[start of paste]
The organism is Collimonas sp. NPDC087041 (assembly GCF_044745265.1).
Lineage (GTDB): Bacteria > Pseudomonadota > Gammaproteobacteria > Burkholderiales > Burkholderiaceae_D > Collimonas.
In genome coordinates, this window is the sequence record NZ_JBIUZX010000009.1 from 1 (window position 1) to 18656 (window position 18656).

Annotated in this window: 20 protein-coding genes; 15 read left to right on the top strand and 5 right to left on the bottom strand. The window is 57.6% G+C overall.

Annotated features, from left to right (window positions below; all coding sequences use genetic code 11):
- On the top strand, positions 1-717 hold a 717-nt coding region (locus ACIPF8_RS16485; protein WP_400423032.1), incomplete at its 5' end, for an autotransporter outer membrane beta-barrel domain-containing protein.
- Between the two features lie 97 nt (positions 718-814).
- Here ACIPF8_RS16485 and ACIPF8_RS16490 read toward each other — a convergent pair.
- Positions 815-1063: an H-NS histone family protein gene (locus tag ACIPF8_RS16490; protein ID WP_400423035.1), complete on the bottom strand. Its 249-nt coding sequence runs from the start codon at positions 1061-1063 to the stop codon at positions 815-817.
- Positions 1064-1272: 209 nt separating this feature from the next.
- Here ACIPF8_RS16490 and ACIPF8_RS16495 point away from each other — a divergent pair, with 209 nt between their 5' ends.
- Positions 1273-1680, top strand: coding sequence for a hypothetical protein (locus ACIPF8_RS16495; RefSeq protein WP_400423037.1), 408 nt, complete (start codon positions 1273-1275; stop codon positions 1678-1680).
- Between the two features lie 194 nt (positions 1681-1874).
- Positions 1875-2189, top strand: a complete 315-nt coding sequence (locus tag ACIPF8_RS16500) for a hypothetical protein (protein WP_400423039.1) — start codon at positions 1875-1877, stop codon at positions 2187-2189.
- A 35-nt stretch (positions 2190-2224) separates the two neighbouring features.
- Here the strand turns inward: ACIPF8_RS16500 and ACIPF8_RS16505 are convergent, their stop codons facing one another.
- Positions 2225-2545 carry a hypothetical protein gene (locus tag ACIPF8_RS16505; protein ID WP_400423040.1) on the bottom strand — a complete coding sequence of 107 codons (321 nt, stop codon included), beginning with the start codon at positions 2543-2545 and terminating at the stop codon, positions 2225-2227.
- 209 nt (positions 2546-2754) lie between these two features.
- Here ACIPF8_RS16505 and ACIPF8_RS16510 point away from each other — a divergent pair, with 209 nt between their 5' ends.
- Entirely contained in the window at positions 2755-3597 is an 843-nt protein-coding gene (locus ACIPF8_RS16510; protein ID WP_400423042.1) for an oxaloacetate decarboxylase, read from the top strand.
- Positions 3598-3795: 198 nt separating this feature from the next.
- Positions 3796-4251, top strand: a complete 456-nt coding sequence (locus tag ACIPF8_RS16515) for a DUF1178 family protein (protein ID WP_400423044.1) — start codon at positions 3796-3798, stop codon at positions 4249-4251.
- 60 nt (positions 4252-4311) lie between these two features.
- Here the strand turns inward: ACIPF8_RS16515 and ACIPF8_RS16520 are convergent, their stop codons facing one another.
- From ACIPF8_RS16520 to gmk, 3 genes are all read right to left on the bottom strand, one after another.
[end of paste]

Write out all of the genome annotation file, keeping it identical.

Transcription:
The organism is Collimonas sp. NPDC087041 (assembly GCF_044745265.1).
Lineage (GTDB): Bacteria > Pseudomonadota > Gammaproteobacteria > Burkholderiales > Burkholderiaceae_D > Collimonas.
In genome coordinates, this window is the sequence record NZ_JBIUZX010000009.1 from 1 (window position 1) to 18656 (window position 18656).

Annotated in this window: 20 protein-coding genes; 15 read left to right on the top strand and 5 right to left on the bottom strand. The window is 57.6% G+C overall.

Annotated features, from left to right (window positions below; all coding sequences use genetic code 11):
- On the top strand, positions 1-717 hold a 717-nt coding region (locus ACIPF8_RS16485; protein WP_400423032.1), incomplete at its 5' end, for an autotransporter outer membrane beta-barrel domain-containing protein.
- Between the two features lie 97 nt (positions 718-814).
- Here ACIPF8_RS16485 and ACIPF8_RS16490 read toward each other — a convergent pair.
- Positions 815-1063: an H-NS histone family protein gene (locus tag ACIPF8_RS16490; protein ID WP_400423035.1), complete on the bottom strand. Its 249-nt coding sequence runs from the start codon at positions 1061-1063 to the stop codon at positions 815-817.
- Positions 1064-1272: 209 nt separating this feature from the next.
- Here ACIPF8_RS16490 and ACIPF8_RS16495 point away from each other — a divergent pair, with 209 nt between their 5' ends.
- Positions 1273-1680, top strand: coding sequence for a hypothetical protein (locus ACIPF8_RS16495; RefSeq protein WP_400423037.1), 408 nt, complete (start codon positions 1273-1275; stop codon positions 1678-1680).
- Between the two features lie 194 nt (positions 1681-1874).
- Positions 1875-2189, top strand: a complete 315-nt coding sequence (locus tag ACIPF8_RS16500) for a hypothetical protein (protein WP_400423039.1) — start codon at positions 1875-1877, stop codon at positions 2187-2189.
- A 35-nt stretch (positions 2190-2224) separates the two neighbouring features.
- Here the strand turns inward: ACIPF8_RS16500 and ACIPF8_RS16505 are convergent, their stop codons facing one another.
- Positions 2225-2545 carry a hypothetical protein gene (locus tag ACIPF8_RS16505; protein ID WP_400423040.1) on the bottom strand — a complete coding sequence of 107 codons (321 nt, stop codon included), beginning with the start codon at positions 2543-2545 and terminating at the stop codon, positions 2225-2227.
- 209 nt (positions 2546-2754) lie between these two features.
- Here ACIPF8_RS16505 and ACIPF8_RS16510 point away from each other — a divergent pair, with 209 nt between their 5' ends.
- Entirely contained in the window at positions 2755-3597 is an 843-nt protein-coding gene (locus ACIPF8_RS16510; protein ID WP_400423042.1) for an oxaloacetate decarboxylase, read from the top strand.
- Positions 3598-3795: 198 nt separating this feature from the next.
- Positions 3796-4251, top strand: a complete 456-nt coding sequence (locus tag ACIPF8_RS16515) for a DUF1178 family protein (protein ID WP_400423044.1) — start codon at positions 3796-3798, stop codon at positions 4249-4251.
- 60 nt (positions 4252-4311) lie between these two features.
- Here the strand turns inward: ACIPF8_RS16515 and ACIPF8_RS16520 are convergent, their stop codons facing one another.
- From ACIPF8_RS16520 to gmk, 3 genes are all read right to left on the bottom strand, one after another.